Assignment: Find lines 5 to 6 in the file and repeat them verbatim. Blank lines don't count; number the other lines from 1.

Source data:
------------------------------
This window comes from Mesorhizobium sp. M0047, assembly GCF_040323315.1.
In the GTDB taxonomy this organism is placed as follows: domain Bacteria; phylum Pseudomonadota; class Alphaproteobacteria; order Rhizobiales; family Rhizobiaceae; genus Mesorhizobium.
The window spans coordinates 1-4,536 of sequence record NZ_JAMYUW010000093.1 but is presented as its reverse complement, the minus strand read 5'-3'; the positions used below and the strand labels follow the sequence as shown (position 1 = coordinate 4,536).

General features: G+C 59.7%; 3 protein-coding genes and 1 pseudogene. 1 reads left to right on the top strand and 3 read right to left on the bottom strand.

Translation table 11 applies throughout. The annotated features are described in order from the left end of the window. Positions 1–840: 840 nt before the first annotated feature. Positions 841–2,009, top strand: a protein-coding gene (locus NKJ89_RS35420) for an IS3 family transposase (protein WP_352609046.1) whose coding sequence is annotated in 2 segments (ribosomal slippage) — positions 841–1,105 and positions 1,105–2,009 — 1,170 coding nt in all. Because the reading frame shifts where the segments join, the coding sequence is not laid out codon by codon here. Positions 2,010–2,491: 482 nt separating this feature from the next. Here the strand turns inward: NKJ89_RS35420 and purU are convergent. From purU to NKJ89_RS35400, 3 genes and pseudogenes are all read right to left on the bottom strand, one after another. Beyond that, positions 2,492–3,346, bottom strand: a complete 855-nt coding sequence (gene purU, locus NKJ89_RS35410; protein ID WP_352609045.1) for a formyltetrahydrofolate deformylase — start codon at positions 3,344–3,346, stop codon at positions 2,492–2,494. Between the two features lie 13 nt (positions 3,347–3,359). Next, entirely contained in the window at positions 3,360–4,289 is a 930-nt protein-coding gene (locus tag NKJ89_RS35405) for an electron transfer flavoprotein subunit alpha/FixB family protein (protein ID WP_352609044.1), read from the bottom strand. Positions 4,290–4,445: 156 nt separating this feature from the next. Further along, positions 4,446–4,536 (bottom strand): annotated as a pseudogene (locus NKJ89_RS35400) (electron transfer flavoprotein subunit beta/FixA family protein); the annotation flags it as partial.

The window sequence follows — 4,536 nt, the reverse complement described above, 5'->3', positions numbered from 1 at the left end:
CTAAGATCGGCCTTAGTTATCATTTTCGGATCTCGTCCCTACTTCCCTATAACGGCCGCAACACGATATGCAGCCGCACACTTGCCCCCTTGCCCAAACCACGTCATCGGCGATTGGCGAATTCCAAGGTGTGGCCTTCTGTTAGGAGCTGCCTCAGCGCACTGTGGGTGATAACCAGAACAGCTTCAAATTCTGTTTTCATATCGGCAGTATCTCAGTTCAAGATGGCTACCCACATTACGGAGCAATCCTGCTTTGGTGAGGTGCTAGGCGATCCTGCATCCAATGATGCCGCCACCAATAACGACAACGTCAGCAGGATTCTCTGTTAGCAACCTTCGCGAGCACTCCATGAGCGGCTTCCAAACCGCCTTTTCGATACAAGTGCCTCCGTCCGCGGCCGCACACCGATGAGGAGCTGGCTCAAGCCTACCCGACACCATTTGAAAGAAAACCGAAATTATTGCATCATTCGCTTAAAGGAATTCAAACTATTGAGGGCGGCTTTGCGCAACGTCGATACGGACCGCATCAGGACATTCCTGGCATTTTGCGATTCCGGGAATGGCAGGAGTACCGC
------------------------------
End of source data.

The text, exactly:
Translation table 11 applies throughout. The annotated features are described in order from the left end of the window. Positions 1–840: 840 nt before the first annotated feature. Positions 841–2,009, top strand: a protein-coding gene (locus NKJ89_RS35420) for an IS3 family transposase (protein WP_352609046.1) whose coding sequence is annotated in 2 segments (ribosomal slippage) — positions 841–1,105 and positions 1,105–2,009 — 1,170 coding nt in all. Because the reading frame shifts where the segments join, the coding sequence is not laid out codon by codon here. Positions 2,010–2,491: 482 nt separating this feature from the next. Here the strand turns inward: NKJ89_RS35420 and purU are convergent. From purU to NKJ89_RS35400, 3 genes and pseudogenes are all read right to left on the bottom strand, one after another. Beyond that, positions 2,492–3,346, bottom strand: a complete 855-nt coding sequence (gene purU, locus NKJ89_RS35410; protein ID WP_352609045.1) for a formyltetrahydrofolate deformylase — start codon at positions 3,344–3,346, stop codon at positions 2,492–2,494. Between the two features lie 13 nt (positions 3,347–3,359). Next, entirely contained in the window at positions 3,360–4,289 is a 930-nt protein-coding gene (locus tag NKJ89_RS35405) for an electron transfer flavoprotein subunit alpha/FixB family protein (protein ID WP_352609044.1), read from the bottom strand. Positions 4,290–4,445: 156 nt separating this feature from the next. Further along, positions 4,446–4,536 (bottom strand): annotated as a pseudogene (locus NKJ89_RS35400) (electron transfer flavoprotein subunit beta/FixA family protein); the annotation flags it as partial.

The window sequence follows — 4,536 nt, the reverse complement described above, 5'->3', positions numbered from 1 at the left end: